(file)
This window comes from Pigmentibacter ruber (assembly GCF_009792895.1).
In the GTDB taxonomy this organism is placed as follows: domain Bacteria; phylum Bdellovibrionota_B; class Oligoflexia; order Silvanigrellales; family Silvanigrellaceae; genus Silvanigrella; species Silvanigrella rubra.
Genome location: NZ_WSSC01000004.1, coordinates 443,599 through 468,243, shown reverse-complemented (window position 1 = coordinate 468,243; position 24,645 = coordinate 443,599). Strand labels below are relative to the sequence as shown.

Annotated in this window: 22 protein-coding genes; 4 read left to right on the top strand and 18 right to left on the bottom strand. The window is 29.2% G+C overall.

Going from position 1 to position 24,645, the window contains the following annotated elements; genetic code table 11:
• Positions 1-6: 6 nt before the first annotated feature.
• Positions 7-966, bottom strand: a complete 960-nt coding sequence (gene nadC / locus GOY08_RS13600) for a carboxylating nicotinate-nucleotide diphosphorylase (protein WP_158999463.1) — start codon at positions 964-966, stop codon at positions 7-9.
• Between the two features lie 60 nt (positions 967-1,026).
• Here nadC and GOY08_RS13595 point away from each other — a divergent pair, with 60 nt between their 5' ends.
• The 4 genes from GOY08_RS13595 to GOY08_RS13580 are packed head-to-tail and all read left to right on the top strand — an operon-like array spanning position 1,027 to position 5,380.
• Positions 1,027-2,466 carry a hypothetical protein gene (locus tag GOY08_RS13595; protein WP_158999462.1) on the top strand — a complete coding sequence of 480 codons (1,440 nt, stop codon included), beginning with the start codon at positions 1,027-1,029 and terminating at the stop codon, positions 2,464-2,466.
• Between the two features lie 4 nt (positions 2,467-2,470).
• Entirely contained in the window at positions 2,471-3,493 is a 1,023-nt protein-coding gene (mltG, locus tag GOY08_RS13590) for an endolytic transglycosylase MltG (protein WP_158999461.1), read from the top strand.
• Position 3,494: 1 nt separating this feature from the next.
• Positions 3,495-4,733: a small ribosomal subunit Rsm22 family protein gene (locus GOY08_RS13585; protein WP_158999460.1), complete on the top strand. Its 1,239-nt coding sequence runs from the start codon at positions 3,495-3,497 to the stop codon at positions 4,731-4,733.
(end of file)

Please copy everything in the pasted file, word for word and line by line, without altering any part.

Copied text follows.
This window comes from Pigmentibacter ruber (assembly GCF_009792895.1).
In the GTDB taxonomy this organism is placed as follows: domain Bacteria; phylum Bdellovibrionota_B; class Oligoflexia; order Silvanigrellales; family Silvanigrellaceae; genus Silvanigrella; species Silvanigrella rubra.
Genome location: NZ_WSSC01000004.1, coordinates 443,599 through 468,243, shown reverse-complemented (window position 1 = coordinate 468,243; position 24,645 = coordinate 443,599). Strand labels below are relative to the sequence as shown.

Annotated in this window: 22 protein-coding genes; 4 read left to right on the top strand and 18 right to left on the bottom strand. The window is 29.2% G+C overall.

Going from position 1 to position 24,645, the window contains the following annotated elements; genetic code table 11:
• Positions 1-6: 6 nt before the first annotated feature.
• Positions 7-966, bottom strand: a complete 960-nt coding sequence (gene nadC / locus GOY08_RS13600) for a carboxylating nicotinate-nucleotide diphosphorylase (protein WP_158999463.1) — start codon at positions 964-966, stop codon at positions 7-9.
• Between the two features lie 60 nt (positions 967-1,026).
• Here nadC and GOY08_RS13595 point away from each other — a divergent pair, with 60 nt between their 5' ends.
• The 4 genes from GOY08_RS13595 to GOY08_RS13580 are packed head-to-tail and all read left to right on the top strand — an operon-like array spanning position 1,027 to position 5,380.
• Positions 1,027-2,466 carry a hypothetical protein gene (locus tag GOY08_RS13595; protein WP_158999462.1) on the top strand — a complete coding sequence of 480 codons (1,440 nt, stop codon included), beginning with the start codon at positions 1,027-1,029 and terminating at the stop codon, positions 2,464-2,466.
• Between the two features lie 4 nt (positions 2,467-2,470).
• Entirely contained in the window at positions 2,471-3,493 is a 1,023-nt protein-coding gene (mltG, locus tag GOY08_RS13590) for an endolytic transglycosylase MltG (protein WP_158999461.1), read from the top strand.
• Position 3,494: 1 nt separating this feature from the next.
• Positions 3,495-4,733: a small ribosomal subunit Rsm22 family protein gene (locus GOY08_RS13585; protein WP_158999460.1), complete on the top strand. Its 1,239-nt coding sequence runs from the start codon at positions 3,495-3,497 to the stop codon at positions 4,731-4,733.